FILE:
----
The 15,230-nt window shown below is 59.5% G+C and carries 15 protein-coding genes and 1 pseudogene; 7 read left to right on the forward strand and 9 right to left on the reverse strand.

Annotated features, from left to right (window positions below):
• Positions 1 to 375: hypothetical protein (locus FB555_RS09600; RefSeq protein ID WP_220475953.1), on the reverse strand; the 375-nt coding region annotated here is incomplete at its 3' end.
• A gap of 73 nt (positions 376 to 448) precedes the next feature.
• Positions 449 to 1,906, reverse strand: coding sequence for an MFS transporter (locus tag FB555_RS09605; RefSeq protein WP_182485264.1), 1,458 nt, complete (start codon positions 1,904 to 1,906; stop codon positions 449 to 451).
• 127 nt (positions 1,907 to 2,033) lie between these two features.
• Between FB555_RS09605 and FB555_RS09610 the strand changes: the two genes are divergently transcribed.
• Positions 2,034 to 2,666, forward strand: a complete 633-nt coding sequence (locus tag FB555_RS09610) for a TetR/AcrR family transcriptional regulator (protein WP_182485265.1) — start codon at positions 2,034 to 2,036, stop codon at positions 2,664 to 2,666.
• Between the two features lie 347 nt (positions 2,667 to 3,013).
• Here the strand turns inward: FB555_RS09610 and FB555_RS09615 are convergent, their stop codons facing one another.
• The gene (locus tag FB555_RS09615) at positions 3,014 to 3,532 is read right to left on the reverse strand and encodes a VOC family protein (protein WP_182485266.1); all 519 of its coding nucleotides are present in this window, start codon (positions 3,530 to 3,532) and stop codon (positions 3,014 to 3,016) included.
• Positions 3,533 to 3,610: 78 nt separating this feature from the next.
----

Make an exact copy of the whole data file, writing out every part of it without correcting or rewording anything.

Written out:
The 15,230-nt window shown below is 59.5% G+C and carries 15 protein-coding genes and 1 pseudogene; 7 read left to right on the forward strand and 9 right to left on the reverse strand.

Annotated features, from left to right (window positions below):
• Positions 1 to 375: hypothetical protein (locus FB555_RS09600; RefSeq protein ID WP_220475953.1), on the reverse strand; the 375-nt coding region annotated here is incomplete at its 3' end.
• A gap of 73 nt (positions 376 to 448) precedes the next feature.
• Positions 449 to 1,906, reverse strand: coding sequence for an MFS transporter (locus tag FB555_RS09605; RefSeq protein WP_182485264.1), 1,458 nt, complete (start codon positions 1,904 to 1,906; stop codon positions 449 to 451).
• 127 nt (positions 1,907 to 2,033) lie between these two features.
• Between FB555_RS09605 and FB555_RS09610 the strand changes: the two genes are divergently transcribed.
• Positions 2,034 to 2,666, forward strand: a complete 633-nt coding sequence (locus tag FB555_RS09610) for a TetR/AcrR family transcriptional regulator (protein WP_182485265.1) — start codon at positions 2,034 to 2,036, stop codon at positions 2,664 to 2,666.
• Between the two features lie 347 nt (positions 2,667 to 3,013).
• Here the strand turns inward: FB555_RS09610 and FB555_RS09615 are convergent, their stop codons facing one another.
• The gene (locus tag FB555_RS09615) at positions 3,014 to 3,532 is read right to left on the reverse strand and encodes a VOC family protein (protein WP_182485266.1); all 519 of its coding nucleotides are present in this window, start codon (positions 3,530 to 3,532) and stop codon (positions 3,014 to 3,016) included.
• Positions 3,533 to 3,610: 78 nt separating this feature from the next.